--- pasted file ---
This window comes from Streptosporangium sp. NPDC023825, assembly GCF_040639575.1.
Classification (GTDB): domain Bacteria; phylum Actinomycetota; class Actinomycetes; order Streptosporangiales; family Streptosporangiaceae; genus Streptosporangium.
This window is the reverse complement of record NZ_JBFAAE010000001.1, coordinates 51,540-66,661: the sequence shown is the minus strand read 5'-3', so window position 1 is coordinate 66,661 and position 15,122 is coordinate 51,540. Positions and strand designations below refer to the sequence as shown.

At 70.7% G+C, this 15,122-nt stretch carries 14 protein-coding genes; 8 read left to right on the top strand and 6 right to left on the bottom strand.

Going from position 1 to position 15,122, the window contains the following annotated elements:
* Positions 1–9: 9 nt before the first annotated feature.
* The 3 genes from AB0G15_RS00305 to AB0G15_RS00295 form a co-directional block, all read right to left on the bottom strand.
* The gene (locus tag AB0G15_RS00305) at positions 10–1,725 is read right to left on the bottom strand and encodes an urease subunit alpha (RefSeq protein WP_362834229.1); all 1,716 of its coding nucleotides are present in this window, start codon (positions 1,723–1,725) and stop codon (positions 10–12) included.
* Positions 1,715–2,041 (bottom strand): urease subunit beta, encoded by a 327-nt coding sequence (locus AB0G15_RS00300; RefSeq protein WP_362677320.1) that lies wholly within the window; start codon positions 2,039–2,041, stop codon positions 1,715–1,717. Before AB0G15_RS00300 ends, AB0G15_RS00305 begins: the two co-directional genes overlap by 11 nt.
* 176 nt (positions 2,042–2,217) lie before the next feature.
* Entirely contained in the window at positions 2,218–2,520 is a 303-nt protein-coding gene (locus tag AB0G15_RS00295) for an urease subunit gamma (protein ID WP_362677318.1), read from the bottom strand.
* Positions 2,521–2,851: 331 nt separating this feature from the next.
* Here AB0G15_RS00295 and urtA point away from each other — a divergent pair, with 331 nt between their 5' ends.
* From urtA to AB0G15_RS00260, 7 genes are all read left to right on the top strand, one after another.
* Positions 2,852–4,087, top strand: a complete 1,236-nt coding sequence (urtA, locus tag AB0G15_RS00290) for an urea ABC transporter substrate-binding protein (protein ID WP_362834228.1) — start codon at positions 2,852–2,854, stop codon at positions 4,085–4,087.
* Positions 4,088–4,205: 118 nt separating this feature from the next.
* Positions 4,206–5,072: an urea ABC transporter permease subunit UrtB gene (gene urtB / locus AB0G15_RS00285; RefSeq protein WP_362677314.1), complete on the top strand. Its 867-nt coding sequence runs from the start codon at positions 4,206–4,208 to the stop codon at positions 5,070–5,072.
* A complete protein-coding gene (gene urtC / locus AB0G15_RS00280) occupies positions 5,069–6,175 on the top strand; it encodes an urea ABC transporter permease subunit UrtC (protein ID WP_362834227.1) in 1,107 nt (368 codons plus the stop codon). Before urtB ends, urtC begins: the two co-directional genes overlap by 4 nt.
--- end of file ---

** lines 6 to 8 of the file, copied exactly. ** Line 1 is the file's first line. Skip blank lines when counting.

* Positions 1–9: 9 nt before the first annotated feature.
* The 3 genes from AB0G15_RS00305 to AB0G15_RS00295 form a co-directional block, all read right to left on the bottom strand.
* The gene (locus tag AB0G15_RS00305) at positions 10–1,725 is read right to left on the bottom strand and encodes an urease subunit alpha (RefSeq protein WP_362834229.1); all 1,716 of its coding nucleotides are present in this window, start codon (positions 1,723–1,725) and stop codon (positions 10–12) included.